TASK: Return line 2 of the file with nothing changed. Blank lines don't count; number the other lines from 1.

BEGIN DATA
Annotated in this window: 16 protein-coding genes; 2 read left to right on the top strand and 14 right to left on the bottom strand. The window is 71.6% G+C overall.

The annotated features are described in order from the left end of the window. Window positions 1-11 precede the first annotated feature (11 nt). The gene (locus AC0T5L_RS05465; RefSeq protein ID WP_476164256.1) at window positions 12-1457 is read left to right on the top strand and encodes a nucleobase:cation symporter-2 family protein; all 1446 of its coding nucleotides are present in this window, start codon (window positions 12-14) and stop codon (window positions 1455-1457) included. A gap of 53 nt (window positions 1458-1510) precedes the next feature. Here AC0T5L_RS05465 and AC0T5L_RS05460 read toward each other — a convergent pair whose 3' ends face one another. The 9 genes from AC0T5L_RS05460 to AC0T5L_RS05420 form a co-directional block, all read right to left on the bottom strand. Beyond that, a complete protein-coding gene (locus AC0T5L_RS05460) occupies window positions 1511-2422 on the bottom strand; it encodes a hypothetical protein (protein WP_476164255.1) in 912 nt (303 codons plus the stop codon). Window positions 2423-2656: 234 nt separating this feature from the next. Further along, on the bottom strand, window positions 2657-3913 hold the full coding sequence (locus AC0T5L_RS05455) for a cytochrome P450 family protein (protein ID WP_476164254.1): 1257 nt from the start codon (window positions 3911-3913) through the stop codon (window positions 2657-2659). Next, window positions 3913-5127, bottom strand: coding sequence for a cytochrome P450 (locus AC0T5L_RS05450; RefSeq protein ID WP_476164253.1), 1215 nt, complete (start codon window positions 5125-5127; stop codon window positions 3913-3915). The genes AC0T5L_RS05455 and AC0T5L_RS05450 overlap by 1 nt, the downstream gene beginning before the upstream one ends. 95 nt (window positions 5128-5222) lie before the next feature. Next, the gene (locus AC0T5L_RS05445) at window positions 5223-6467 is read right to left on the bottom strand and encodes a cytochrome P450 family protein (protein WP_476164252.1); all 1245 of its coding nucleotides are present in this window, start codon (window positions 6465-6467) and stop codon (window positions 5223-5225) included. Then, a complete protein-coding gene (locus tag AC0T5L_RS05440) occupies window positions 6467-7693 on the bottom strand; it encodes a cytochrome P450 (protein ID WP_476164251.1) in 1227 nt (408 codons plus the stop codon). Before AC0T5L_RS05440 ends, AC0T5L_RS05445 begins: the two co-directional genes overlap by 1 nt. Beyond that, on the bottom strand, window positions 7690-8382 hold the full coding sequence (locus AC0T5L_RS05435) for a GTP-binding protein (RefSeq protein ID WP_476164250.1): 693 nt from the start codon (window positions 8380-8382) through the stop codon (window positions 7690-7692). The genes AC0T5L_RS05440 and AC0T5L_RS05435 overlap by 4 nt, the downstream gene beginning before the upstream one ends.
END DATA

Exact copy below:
The annotated features are described in order from the left end of the window. Window positions 1-11 precede the first annotated feature (11 nt). The gene (locus AC0T5L_RS05465; RefSeq protein ID WP_476164256.1) at window positions 12-1457 is read left to right on the top strand and encodes a nucleobase:cation symporter-2 family protein; all 1446 of its coding nucleotides are present in this window, start codon (window positions 12-14) and stop codon (window positions 1455-1457) included. A gap of 53 nt (window positions 1458-1510) precedes the next feature. Here AC0T5L_RS05465 and AC0T5L_RS05460 read toward each other — a convergent pair whose 3' ends face one another. The 9 genes from AC0T5L_RS05460 to AC0T5L_RS05420 form a co-directional block, all read right to left on the bottom strand. Beyond that, a complete protein-coding gene (locus AC0T5L_RS05460) occupies window positions 1511-2422 on the bottom strand; it encodes a hypothetical protein (protein WP_476164255.1) in 912 nt (303 codons plus the stop codon). Window positions 2423-2656: 234 nt separating this feature from the next. Further along, on the bottom strand, window positions 2657-3913 hold the full coding sequence (locus AC0T5L_RS05455) for a cytochrome P450 family protein (protein ID WP_476164254.1): 1257 nt from the start codon (window positions 3911-3913) through the stop codon (window positions 2657-2659). Next, window positions 3913-5127, bottom strand: coding sequence for a cytochrome P450 (locus AC0T5L_RS05450; RefSeq protein ID WP_476164253.1), 1215 nt, complete (start codon window positions 5125-5127; stop codon window positions 3913-3915). The genes AC0T5L_RS05455 and AC0T5L_RS05450 overlap by 1 nt, the downstream gene beginning before the upstream one ends. 95 nt (window positions 5128-5222) lie before the next feature. Next, the gene (locus AC0T5L_RS05445) at window positions 5223-6467 is read right to left on the bottom strand and encodes a cytochrome P450 family protein (protein WP_476164252.1); all 1245 of its coding nucleotides are present in this window, start codon (window positions 6465-6467) and stop codon (window positions 5223-5225) included. Then, a complete protein-coding gene (locus tag AC0T5L_RS05440) occupies window positions 6467-7693 on the bottom strand; it encodes a cytochrome P450 (protein ID WP_476164251.1) in 1227 nt (408 codons plus the stop codon). Before AC0T5L_RS05440 ends, AC0T5L_RS05445 begins: the two co-directional genes overlap by 1 nt. Beyond that, on the bottom strand, window positions 7690-8382 hold the full coding sequence (locus AC0T5L_RS05435) for a GTP-binding protein (RefSeq protein ID WP_476164250.1): 693 nt from the start codon (window positions 8380-8382) through the stop codon (window positions 7690-7692). The genes AC0T5L_RS05440 and AC0T5L_RS05435 overlap by 4 nt, the downstream gene beginning before the upstream one ends.